Honey, I shrank the cable-television universe

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How do you give TV viewers "choice"? Simple: If you're FCC chairman Kevin Martin, you do it by reducing their options.

If you've noticed the phrase "a la carte cable"-i.e., mandating that cable channels be sold to consumers individually, instead of in bundles-creeping into headlines lately, it's because Martin is its new champion. For the FCC, that's a huge shift, which pits it squarely against the cable industry (cable execs mostly hate the idea because top-rated cable channels that rake in big bucks tend to subsidize less-profitable niche offerings).

Why the sudden change? Kevin Martin, quite simply, is jockeying to please his ultra-conservative base-which thinks of the bulk of cable TV as a filthy cesspool that must be either be cleaned up or declared off-limits to average Americans. (Some background: Martin was deputy general counsel to the 2000 Bush campaign, and his wife Catherine has worked for Dick Cheney.)

Last year, when the FCC (under Martin's predecessor) issued a report effectively condemning a la carte, even a lot of non-liberals concurred. Republican Sen. Conrad Burns of Montana, for instance, told the press that a la carte "would only result in limiting choices and driving up costs for all consumers. The United States has the most robust and diversified programming anywhere in the world and there's a good reason for that-our government does not mandate programming choice. It's a bad idea."

But other conservatives freaked out-particularly Parents Television Council Executive Director Tim Winter, who declared that "the prime reason that so many people want cable choice: Cable is completely awash in raunch."

Now, the idea that the only way to give parents choice is to restrict choice for all viewers is a classic bit of doublethink. It's a lot like the parents of fat kids insisting that potato chips and Snickers bars be banned so that they might have the "choice" of feeding their pudgy offspring more nutritious fare. The even scarier thing is that Martin has publicly flirted with wanting to get decency laws applied to cable and satellite programming, not just broadcast.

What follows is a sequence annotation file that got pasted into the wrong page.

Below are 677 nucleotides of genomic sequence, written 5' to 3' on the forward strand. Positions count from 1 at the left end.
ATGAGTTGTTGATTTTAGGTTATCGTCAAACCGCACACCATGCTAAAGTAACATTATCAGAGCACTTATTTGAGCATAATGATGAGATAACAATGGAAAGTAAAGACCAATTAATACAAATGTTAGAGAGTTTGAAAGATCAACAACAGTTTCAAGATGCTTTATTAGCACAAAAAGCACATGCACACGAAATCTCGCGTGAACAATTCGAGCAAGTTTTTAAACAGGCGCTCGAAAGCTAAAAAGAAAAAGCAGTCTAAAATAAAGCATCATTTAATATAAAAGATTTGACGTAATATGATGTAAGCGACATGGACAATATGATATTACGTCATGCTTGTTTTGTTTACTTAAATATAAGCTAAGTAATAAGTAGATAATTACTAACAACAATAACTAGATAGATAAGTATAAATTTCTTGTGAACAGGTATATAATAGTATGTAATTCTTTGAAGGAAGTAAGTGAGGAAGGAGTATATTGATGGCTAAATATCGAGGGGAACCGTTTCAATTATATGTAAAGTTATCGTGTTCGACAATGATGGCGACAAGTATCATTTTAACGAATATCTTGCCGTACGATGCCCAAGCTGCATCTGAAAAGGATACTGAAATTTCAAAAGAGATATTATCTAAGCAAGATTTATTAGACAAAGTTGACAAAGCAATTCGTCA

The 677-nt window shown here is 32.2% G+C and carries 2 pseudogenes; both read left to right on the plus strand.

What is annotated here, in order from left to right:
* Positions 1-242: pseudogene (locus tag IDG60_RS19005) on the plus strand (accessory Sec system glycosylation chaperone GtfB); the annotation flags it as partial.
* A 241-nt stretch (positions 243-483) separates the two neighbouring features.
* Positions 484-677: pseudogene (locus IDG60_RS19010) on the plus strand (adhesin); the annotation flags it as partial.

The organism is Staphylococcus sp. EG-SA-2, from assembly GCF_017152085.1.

Now, of course I'm exercised about all this because I'm a grown man living in a free country, and I'm mortified by the idea of my government forcing Tony Soprano to say "darn" and "fudge." But I'm also disturbed by the prospect of the further Balkanization of media.

This already happens, to a large extent, in the way that people consume news: As Kurt Andersen recently noted in New York Magazine, "Public discourse now takes place in echo chambers, each side preaching to its own choir."

But what happens when that sort of self-selecting media consumption moves beyond politics to basic programming? Let's not forget that the diversity of viewpoints and lifestyles shown on TV-the medium that still dominates our collective national mind share-has arguably been the most important catalyst for social progress in this country.

For instance, millions of white Americans, of course, were educated about civil rights through TV news coverage of the likes of Rosa Parks and Martin Luther King Jr., but they also learned to respect and even love black people in the form of pop-cultural figures like Bill Cosby and Oprah Winfrey.

It's telling that Burns invoked national pride in praising our "robust and diversified programming," because that's what this debate is really about: Pushing for a la carte cable means pushing for monochromatic, undiversified culture. Even as red-state sensibilities have saturated TV-witness the rise of squeaky-clean fare like "American Idol" and "Dancing with the Stars," not to mention those recent Pope John Paul II bio-pics on both ABC and CBS-the Kevin Martins of the world would seek to prevent children and adults from getting exposed to any more of that nasty blue-state degeneracy. (The PTC, for starters, seems to be very, very afraid of gay TV characters.)

A final irony of the conservative a la carte crusade is that conservative-favorite Fox News could never have gotten off the ground in an a la carte world. (Everybody would have said, "I already have one 24-hour news channel; why would I pay for another?") Same thing with Pax (now known as "i"), and countless others.

Of course, if Kevin Martin really is serious about wanting to extend the FCC's powers of censorship over cable, there'd be one upside: He won't have to hire nearly as many censors to monitor the ever dwindling number of cable offerings.

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